• AS1926.1 – 2012, swimming pool safety, Part 1 safety barriers for swimming pools constructed after 1 May 2013 

These standards cover

  • pool and spa fences and barriers
  • NCZ non-climbable zone
  • pool gate latch safety, and
  • CPR Signage

 

What is a pool safety inspector?

In NSW, pool safety compliance certificates are issued by E1 certified and council pool safety inspectors. 

Essentially, the pool safety inspector’s role is to

  1. inspect pools, spas and barriers, and
  2. lodge the inspection and details through the NSW Swimming Pool Register
What happens at a pool safety inspection?

Armed with a tape measure, your pool safety inspector completes an onsite inspection within 45 minutes. They’ll check your pool, spa and barriers are compliant and write up a detailed report is written up including photos with descriptions and explanations on rectifications. And, you don’t have to be present for the inspection – check the next FAQ.

 

 

Do I need to be present for the inspection?

As long as we have access to the pool area, you don’t need to be present – which saves you time (when we always want to save you time and money). If you’re concerned you won’t understand exactly what issues you need to address, you are provided with a detailed report including photos with descriptions and explanations on rectifications. This is emailed to you, by law, within 2 business days of the inspection.

our-response-to-covid19-poolsafetysolutions-socialshare

Read our article “Our Response To COVID-19 (coronavirus) > here – and how we maintain the health of our customers and community as our number one priority – with easy-to-use online and automated systems in addition to rigorous hygiene procedures (we do love the smell of fresh chlorine in the morning!)

 

 

What happens after the pool safety inspection?

Once the inspection is complete, your paperwork reaches you. 

If your pool is

  • compliant, you’ve got a gold star in pool safety and receive your pool safety certificate
  • not compliant, you’ll receive your non compliant certificate with a report for rectifications. This certificate is valid for 12 months, allowing any necessary rectification works to take place and solve those pool safety issues

Once rectification work is complete, your pool safety inspector returns to inspect all over again to issue your pool compliance certificate.

What if my pool is not compliant?

That’s OK. Pools are frequently not compliant because small rectifications are required.

If a pool safety inspector finds a pool does not meet the swimming pool spa fences and barriers safety requirements, a non compliance certificate is issued. This is valid for 12 months, allowing any necessary rectification works to take place and solve those pool safety issues.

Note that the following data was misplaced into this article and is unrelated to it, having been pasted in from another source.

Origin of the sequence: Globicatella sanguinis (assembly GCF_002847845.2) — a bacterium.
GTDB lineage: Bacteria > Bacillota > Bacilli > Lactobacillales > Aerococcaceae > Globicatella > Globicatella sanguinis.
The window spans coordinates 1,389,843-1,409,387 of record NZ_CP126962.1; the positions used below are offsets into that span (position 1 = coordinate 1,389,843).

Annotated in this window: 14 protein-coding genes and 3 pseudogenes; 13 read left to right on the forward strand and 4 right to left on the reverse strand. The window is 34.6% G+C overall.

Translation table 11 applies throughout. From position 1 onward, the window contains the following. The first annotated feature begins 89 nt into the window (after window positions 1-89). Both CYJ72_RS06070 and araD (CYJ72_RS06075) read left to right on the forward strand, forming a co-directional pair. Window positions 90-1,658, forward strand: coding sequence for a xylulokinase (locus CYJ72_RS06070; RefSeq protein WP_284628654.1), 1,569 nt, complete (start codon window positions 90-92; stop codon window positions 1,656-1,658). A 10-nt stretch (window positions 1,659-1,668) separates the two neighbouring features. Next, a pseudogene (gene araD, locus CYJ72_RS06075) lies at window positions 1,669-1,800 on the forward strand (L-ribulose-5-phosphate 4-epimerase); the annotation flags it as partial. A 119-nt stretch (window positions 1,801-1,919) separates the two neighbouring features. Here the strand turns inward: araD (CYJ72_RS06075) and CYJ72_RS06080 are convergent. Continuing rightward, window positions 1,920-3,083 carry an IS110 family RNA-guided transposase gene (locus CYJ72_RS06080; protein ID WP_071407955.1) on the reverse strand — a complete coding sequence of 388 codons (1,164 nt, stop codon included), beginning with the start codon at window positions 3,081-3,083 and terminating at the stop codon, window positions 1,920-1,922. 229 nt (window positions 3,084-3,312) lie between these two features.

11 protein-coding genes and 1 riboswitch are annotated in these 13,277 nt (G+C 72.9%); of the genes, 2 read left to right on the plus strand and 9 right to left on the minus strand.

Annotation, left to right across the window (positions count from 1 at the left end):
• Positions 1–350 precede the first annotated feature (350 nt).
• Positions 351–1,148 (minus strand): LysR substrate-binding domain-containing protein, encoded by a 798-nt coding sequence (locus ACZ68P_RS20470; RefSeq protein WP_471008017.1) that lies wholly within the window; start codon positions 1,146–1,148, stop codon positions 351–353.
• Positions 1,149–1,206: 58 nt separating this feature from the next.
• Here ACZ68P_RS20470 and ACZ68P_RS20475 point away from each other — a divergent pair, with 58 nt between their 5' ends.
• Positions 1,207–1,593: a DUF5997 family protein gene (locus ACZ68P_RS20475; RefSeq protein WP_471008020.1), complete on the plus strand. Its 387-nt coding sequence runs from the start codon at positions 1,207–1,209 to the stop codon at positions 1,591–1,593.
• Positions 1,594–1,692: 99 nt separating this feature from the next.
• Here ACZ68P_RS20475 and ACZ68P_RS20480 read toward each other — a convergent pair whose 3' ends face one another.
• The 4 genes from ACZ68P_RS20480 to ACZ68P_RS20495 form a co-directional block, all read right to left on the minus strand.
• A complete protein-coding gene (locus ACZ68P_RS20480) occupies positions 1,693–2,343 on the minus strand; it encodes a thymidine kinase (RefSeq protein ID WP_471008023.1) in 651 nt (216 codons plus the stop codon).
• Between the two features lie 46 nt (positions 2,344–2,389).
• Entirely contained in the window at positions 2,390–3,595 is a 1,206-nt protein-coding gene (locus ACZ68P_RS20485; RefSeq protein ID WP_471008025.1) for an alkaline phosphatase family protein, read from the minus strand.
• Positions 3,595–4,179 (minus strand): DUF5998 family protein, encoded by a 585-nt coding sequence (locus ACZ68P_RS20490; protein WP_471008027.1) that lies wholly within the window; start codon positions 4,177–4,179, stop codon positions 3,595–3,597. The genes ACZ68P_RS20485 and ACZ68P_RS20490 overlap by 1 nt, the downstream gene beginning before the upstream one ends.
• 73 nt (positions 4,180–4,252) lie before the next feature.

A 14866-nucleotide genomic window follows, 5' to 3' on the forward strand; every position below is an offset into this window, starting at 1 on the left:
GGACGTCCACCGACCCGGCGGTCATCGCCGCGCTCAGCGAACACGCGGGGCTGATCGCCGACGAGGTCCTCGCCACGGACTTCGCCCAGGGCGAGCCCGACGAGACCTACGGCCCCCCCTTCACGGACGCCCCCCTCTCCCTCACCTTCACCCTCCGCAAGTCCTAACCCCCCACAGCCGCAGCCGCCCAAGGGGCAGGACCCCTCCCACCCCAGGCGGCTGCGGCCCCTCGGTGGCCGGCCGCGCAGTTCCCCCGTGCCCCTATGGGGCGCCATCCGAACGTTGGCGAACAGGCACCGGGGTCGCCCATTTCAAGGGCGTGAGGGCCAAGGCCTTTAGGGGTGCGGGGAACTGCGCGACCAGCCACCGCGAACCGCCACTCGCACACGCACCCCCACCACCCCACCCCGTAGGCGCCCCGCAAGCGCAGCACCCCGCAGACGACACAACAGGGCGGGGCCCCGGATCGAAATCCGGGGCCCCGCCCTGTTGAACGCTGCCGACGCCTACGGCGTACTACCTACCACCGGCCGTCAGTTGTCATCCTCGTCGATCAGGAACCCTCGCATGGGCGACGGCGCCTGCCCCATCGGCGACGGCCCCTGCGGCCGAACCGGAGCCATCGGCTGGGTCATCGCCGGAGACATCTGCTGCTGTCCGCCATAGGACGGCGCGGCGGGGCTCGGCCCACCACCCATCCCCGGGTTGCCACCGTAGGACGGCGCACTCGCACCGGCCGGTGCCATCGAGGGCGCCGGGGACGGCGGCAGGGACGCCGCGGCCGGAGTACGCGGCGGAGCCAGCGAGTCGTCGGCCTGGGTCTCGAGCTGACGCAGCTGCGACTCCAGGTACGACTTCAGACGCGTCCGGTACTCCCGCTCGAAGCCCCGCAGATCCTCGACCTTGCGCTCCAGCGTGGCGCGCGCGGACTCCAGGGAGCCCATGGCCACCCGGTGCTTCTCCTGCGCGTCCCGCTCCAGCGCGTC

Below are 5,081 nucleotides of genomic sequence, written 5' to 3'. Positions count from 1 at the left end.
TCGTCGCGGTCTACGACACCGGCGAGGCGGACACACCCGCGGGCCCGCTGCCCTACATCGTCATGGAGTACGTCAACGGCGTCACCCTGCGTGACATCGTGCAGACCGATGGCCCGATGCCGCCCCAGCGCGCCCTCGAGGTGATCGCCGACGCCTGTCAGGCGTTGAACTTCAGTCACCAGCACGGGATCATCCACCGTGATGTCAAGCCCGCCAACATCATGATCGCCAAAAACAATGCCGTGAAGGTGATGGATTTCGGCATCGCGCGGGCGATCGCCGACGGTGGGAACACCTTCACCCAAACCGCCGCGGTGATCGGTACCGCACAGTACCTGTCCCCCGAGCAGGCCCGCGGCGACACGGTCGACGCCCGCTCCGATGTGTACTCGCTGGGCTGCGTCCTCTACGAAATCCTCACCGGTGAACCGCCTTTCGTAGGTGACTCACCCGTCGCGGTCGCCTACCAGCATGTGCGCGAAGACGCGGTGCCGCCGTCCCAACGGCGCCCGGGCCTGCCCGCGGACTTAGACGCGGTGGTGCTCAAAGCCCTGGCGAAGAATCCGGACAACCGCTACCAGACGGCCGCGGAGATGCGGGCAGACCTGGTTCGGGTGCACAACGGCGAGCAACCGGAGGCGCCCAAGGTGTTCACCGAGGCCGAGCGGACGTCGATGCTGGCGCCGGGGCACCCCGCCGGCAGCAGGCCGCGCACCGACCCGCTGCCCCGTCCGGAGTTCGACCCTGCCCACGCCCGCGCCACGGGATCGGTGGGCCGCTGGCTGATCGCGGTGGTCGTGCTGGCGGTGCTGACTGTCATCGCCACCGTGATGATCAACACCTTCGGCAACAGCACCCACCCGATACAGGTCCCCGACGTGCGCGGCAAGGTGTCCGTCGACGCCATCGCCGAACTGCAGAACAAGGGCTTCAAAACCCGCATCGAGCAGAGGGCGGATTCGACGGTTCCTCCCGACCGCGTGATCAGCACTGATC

If your pool is not compliant, by law, we have to notify Council 6 weeks after the first inspection.

Rectifications may require the skills of a contractor builder. Be sure to pick the right builder who gets the job right the first time and saves you from spending money unnecessarily.

The best questions to ask your builder are

Do you know pool safety compliance?
I’m in NSW: what standard do I comply to?
Do you know how to do the rectification works to meet pool safety compliance?

What can I do for a compliant pool? Can I DIY Pool Safety?

You certainly can DIY Pool Safety – and do all the hard work before the pool safety inspector arrives.

Check

  • trees and vegetation are not in the 900mm arc of the non-climbable zone
  • fences are at least 1800mm high with no more than 100mm gaps in between and under fences
  • gates are self-closing
  • CPR sign is in the vicinity of the pool

Need more details? The Ultimate PoolSS Safety Checklist has everything you need to navigate the Pool Safety Australian Standard >here

 


Happy Pool Compliance!

 

The Ultimate PoolSS Safety Checklist

 

Welcome to the most difficult part of Pool Safety. But we’ve got you.

Checklists are used for legislation and compliance - specifically according to your pool or spa, barrier and property. To make pool safety easier to understand, we created this checklist to keep pool safety simple - for you.

Double tap on the Checklists to save directly to your phone.
Or hit Download Now to save to your files and use as a real-time fillable checklist.

 

Disclaimer: The Ultimate PoolSS Safety Checklist is a guide only, and does not constitute acknowledgment or approval of compliance or safety.
If you check "No" to any of our questions, we recommend you Book An Inspection with our pool safety inspector.